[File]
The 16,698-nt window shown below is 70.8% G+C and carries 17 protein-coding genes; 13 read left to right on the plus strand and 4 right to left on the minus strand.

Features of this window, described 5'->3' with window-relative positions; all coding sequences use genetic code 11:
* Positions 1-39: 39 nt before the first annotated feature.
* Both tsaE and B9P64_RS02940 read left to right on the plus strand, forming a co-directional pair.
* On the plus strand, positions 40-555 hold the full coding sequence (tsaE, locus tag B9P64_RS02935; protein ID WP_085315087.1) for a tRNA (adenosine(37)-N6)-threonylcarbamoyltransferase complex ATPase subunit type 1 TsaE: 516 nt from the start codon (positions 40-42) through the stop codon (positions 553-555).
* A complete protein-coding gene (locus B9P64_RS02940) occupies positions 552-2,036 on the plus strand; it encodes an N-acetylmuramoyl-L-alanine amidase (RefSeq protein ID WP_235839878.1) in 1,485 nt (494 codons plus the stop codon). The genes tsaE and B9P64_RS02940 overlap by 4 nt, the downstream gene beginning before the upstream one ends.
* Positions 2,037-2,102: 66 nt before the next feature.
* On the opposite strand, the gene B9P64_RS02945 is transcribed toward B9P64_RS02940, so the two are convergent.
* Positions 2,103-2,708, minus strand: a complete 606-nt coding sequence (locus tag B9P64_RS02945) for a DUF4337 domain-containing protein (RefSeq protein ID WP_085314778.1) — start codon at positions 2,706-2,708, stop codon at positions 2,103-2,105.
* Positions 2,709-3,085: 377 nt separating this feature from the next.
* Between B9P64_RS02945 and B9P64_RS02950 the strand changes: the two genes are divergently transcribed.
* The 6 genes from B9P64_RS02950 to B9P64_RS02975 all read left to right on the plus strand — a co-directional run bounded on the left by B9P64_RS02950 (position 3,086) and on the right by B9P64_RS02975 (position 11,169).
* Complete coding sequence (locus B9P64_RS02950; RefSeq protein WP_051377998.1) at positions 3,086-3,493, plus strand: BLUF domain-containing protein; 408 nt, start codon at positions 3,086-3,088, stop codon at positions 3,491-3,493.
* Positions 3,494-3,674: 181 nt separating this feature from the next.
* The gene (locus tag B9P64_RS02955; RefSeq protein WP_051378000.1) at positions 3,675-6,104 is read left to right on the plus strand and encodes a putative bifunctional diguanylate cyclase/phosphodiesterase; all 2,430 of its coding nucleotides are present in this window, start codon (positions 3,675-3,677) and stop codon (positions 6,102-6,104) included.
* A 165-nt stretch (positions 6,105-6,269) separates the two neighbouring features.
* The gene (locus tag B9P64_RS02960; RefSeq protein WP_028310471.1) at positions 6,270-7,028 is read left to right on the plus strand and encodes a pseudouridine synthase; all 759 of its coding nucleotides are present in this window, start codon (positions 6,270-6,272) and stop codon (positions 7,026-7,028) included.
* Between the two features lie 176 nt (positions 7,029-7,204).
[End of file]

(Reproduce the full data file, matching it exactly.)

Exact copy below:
The 16,698-nt window shown below is 70.8% G+C and carries 17 protein-coding genes; 13 read left to right on the plus strand and 4 right to left on the minus strand.

Features of this window, described 5'->3' with window-relative positions; all coding sequences use genetic code 11:
* Positions 1-39: 39 nt before the first annotated feature.
* Both tsaE and B9P64_RS02940 read left to right on the plus strand, forming a co-directional pair.
* On the plus strand, positions 40-555 hold the full coding sequence (tsaE, locus tag B9P64_RS02935; protein ID WP_085315087.1) for a tRNA (adenosine(37)-N6)-threonylcarbamoyltransferase complex ATPase subunit type 1 TsaE: 516 nt from the start codon (positions 40-42) through the stop codon (positions 553-555).
* A complete protein-coding gene (locus B9P64_RS02940) occupies positions 552-2,036 on the plus strand; it encodes an N-acetylmuramoyl-L-alanine amidase (RefSeq protein ID WP_235839878.1) in 1,485 nt (494 codons plus the stop codon). The genes tsaE and B9P64_RS02940 overlap by 4 nt, the downstream gene beginning before the upstream one ends.
* Positions 2,037-2,102: 66 nt before the next feature.
* On the opposite strand, the gene B9P64_RS02945 is transcribed toward B9P64_RS02940, so the two are convergent.
* Positions 2,103-2,708, minus strand: a complete 606-nt coding sequence (locus tag B9P64_RS02945) for a DUF4337 domain-containing protein (RefSeq protein ID WP_085314778.1) — start codon at positions 2,706-2,708, stop codon at positions 2,103-2,105.
* Positions 2,709-3,085: 377 nt separating this feature from the next.
* Between B9P64_RS02945 and B9P64_RS02950 the strand changes: the two genes are divergently transcribed.
* The 6 genes from B9P64_RS02950 to B9P64_RS02975 all read left to right on the plus strand — a co-directional run bounded on the left by B9P64_RS02950 (position 3,086) and on the right by B9P64_RS02975 (position 11,169).
* Complete coding sequence (locus B9P64_RS02950; RefSeq protein WP_051377998.1) at positions 3,086-3,493, plus strand: BLUF domain-containing protein; 408 nt, start codon at positions 3,086-3,088, stop codon at positions 3,491-3,493.
* Positions 3,494-3,674: 181 nt separating this feature from the next.
* The gene (locus tag B9P64_RS02955; RefSeq protein WP_051378000.1) at positions 3,675-6,104 is read left to right on the plus strand and encodes a putative bifunctional diguanylate cyclase/phosphodiesterase; all 2,430 of its coding nucleotides are present in this window, start codon (positions 3,675-3,677) and stop codon (positions 6,102-6,104) included.
* A 165-nt stretch (positions 6,105-6,269) separates the two neighbouring features.
* The gene (locus tag B9P64_RS02960; RefSeq protein WP_028310471.1) at positions 6,270-7,028 is read left to right on the plus strand and encodes a pseudouridine synthase; all 759 of its coding nucleotides are present in this window, start codon (positions 6,270-6,272) and stop codon (positions 7,026-7,028) included.
* Between the two features lie 176 nt (positions 7,029-7,204).